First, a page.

Comparative & User RESEARCH
My partner and I conducted a contextual inquiry together. I led the feature comparison and technical constraints portions of our comparative analysis. We then wrote and administered the survey and user interviews as a team
- Took note of how our offering could better reflect a longstanding tradition
- Determined how people accomplish similar tasks in other digital offerings
- Metric understanding of demographic trends involving Book Club users
- Design opportunities tied directly to user feedback
- Distinct user-case personas
- Contextual Inquiry
- Comparative market analysis
- Feature Comparison
- Screener Survey (89 respondents)
- 7 Scripted Interviews
- Affinity Mapping
- User Personas
- Card Sort
- MOSCOW feature Prioritization
Our first step was to visit a real book club in New York City, where we saw how a physical book club operates. Eventually, we’d come to digitize some of the ideas we learned that day.
- Conversation is fast paced and overlapping: video conferencing
- Community is a huge element of book clubs: social media opportunity
- People share notes and reference them during meetings: API/Plugin
We compiled a vast list of features from across a broad spectrum to see where these different offerings might have some crossover, and where unique features could prove difficult to loop in. This Venn Diagram is a portion of the competitors we included in our analysis.
- Other apps utilize graphics, text bubbles, and color labels to identify commentary from various users
- Tasks from other apps—such as video conferencing) generally consume the entire screen rather than share space
- Amazon’s existing Kindle offering encompass many of the data points users already like to reference: excellence source and simple integration
- This app would encompass many tasks from various other apps: essential to prioritize features
Taking the responses from our survey, we contacted seven participants to take part in user interviews. Using a script, we asked participants a series of nine questions to find out more about users’ pains, pleasures, behaviors, and context of use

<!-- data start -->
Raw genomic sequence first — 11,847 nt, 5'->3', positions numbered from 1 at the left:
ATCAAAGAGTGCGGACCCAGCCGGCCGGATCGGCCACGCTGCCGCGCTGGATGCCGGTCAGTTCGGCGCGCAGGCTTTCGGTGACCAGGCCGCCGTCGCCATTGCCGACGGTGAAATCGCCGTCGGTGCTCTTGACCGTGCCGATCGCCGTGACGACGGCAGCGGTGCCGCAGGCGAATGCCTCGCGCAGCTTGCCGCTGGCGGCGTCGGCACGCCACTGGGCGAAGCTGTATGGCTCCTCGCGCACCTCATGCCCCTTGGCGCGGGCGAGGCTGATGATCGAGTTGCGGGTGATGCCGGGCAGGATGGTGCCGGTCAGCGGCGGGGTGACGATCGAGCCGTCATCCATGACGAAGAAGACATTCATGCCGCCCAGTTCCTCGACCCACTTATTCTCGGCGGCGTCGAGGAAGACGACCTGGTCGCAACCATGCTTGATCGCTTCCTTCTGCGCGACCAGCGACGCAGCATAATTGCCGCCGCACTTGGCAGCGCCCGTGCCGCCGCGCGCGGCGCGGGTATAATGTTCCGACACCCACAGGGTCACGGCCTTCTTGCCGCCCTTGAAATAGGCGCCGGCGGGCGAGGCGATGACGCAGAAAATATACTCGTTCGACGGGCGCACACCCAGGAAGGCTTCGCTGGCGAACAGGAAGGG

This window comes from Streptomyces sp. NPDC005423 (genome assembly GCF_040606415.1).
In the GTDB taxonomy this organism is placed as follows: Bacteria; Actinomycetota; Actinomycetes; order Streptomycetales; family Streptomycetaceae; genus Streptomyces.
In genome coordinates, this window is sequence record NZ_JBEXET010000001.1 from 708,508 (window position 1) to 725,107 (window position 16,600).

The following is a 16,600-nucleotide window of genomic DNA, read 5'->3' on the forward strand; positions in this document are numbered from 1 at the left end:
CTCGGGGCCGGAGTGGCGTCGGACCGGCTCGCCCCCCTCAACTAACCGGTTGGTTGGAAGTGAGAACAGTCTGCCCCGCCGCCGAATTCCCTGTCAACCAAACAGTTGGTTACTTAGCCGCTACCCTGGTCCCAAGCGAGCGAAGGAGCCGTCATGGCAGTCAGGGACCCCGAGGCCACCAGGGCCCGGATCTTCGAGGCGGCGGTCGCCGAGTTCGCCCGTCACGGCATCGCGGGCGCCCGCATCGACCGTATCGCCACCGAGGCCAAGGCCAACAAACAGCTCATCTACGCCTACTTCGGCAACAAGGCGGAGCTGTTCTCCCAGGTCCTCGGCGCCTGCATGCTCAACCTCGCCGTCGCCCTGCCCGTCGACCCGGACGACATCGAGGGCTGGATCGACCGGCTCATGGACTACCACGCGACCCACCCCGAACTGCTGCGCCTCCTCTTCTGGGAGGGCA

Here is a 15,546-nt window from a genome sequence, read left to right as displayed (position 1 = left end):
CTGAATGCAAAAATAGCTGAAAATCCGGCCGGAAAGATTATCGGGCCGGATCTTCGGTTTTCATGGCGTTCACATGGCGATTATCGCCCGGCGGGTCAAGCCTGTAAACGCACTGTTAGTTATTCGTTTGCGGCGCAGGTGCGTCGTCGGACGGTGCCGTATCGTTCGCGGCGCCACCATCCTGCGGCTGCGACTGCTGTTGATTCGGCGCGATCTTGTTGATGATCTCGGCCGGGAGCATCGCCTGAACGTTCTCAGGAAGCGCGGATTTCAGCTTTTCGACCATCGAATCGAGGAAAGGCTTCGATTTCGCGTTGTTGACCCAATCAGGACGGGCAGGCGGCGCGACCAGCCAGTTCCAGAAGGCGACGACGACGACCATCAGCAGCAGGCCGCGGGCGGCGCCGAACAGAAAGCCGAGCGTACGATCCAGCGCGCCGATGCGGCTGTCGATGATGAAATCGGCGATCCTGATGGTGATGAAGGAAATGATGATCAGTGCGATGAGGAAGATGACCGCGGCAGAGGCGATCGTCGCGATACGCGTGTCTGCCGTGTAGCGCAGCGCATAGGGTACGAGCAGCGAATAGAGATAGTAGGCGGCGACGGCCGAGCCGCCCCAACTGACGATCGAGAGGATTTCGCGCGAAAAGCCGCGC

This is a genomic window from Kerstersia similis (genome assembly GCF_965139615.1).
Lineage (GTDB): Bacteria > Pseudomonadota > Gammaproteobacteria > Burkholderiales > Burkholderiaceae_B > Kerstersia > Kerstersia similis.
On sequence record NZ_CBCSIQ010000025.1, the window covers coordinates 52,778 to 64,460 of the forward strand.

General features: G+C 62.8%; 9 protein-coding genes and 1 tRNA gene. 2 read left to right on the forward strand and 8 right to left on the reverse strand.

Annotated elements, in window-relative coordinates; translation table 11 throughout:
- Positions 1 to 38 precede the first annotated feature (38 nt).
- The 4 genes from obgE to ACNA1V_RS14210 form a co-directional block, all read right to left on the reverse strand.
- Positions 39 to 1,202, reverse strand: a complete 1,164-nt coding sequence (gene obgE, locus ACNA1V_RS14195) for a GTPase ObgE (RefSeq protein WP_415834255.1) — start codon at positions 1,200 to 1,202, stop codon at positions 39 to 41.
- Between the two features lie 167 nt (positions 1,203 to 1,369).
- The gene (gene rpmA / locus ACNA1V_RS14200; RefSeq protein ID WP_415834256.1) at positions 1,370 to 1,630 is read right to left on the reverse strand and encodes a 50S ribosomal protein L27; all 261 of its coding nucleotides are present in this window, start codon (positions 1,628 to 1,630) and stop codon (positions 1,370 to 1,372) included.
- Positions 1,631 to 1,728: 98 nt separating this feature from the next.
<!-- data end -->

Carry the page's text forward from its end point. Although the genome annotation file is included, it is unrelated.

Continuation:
These questions elicited a wide variety of responses, which we organized using an affinity map (breaking feedback down into behaviors, pains, pleasures, and contexts). We then further categorized the responses into themes, and identified opportunities for each theme.
Using the data from the interviews, we had a clear way of assessing the value of the features we had chosen, and see some opportunities for new features. We combined feedback from interviews, surveys, and our contextual inquiry, into two user personas.
Our Primary Persona, Albert Friendly, represented 70% of the respondents to our survey and the same proportion of our interviews. He values book clubs for their intellectual merit, and the fact that they give him an opportunity to read more and connect with his friends over interesting subject matter. In his use-case, Albert would utilize such features as note taking and sharing, file uploading, and calendar integration.
Our Secondary Persona, Samantha Wallace, thinks of book clubs more as social exercises. She doesn't see her friends often enough, and a book club is a perfect reason to jump into a video chat, have a glass of wine, and catch up. For her, the video feature is the most important. She may be less interested in taking copious notes, but she enjoys seeing what other people think about each week's reading, especially as it tends to serve as cliff notes.